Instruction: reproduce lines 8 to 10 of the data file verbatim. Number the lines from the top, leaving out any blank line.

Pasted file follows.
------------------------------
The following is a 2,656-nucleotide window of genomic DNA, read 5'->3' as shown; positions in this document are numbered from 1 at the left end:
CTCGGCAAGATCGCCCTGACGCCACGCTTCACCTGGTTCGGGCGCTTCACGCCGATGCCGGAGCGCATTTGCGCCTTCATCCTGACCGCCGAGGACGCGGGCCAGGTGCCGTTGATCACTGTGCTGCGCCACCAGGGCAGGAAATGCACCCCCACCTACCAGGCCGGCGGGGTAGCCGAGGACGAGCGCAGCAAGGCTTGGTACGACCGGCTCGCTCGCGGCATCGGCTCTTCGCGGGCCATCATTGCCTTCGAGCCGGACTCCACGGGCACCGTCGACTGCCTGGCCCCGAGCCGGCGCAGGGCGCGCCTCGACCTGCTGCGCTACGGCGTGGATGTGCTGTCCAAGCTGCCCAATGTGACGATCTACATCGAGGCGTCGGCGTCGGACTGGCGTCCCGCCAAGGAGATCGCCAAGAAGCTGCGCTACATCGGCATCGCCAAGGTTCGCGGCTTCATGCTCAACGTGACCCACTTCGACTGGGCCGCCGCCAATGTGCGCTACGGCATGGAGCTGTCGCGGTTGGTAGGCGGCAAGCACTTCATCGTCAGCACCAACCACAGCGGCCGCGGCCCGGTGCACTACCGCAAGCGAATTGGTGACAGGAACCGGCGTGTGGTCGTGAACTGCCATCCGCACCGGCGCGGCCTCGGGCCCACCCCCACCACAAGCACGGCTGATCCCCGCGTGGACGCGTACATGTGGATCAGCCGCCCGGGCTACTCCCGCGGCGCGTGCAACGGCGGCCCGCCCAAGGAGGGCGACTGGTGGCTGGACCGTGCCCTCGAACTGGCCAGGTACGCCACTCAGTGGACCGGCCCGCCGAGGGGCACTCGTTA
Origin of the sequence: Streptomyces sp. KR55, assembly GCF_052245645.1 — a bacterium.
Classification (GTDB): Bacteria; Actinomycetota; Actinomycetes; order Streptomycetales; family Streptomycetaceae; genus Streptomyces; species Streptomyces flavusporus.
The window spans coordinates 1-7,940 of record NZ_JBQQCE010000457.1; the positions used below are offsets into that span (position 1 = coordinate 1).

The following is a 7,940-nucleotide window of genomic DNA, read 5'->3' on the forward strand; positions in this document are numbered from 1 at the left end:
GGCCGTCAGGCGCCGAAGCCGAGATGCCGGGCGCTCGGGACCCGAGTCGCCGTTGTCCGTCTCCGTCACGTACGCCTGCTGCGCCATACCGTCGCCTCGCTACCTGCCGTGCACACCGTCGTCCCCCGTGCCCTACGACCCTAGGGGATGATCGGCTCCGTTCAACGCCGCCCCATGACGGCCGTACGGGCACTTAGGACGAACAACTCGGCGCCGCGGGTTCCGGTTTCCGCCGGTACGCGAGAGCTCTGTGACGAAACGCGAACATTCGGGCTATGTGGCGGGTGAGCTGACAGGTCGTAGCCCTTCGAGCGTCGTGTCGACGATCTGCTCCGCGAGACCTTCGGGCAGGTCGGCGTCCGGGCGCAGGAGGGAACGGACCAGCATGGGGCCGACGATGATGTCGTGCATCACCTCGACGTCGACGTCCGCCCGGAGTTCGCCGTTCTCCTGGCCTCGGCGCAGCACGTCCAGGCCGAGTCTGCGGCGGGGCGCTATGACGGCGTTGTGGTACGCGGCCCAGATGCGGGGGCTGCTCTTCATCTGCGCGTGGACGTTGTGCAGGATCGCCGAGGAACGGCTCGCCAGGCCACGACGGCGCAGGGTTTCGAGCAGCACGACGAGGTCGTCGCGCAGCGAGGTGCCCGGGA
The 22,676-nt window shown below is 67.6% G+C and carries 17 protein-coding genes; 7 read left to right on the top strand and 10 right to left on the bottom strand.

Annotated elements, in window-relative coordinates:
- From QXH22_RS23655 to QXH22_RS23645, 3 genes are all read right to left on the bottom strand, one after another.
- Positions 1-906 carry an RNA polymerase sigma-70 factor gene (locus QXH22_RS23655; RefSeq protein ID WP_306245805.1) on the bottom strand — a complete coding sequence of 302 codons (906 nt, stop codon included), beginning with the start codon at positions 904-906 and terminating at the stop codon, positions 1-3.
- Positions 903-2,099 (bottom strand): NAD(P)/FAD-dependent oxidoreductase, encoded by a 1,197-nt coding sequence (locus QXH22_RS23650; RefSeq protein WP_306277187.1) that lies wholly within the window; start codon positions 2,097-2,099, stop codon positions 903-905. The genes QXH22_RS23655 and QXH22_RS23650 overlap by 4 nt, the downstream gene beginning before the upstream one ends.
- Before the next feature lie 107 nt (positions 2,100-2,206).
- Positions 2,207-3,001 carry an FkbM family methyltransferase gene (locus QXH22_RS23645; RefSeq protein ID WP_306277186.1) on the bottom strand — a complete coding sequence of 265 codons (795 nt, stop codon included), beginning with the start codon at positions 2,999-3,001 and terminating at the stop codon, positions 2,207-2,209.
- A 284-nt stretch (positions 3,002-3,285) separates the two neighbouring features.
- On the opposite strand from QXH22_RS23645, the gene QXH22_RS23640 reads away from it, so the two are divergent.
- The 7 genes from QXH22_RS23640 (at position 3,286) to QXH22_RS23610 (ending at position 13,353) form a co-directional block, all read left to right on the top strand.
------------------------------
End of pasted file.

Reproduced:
The 22,676-nt window shown below is 67.6% G+C and carries 17 protein-coding genes; 7 read left to right on the top strand and 10 right to left on the bottom strand.

Annotated elements, in window-relative coordinates:
- From QXH22_RS23655 to QXH22_RS23645, 3 genes are all read right to left on the bottom strand, one after another.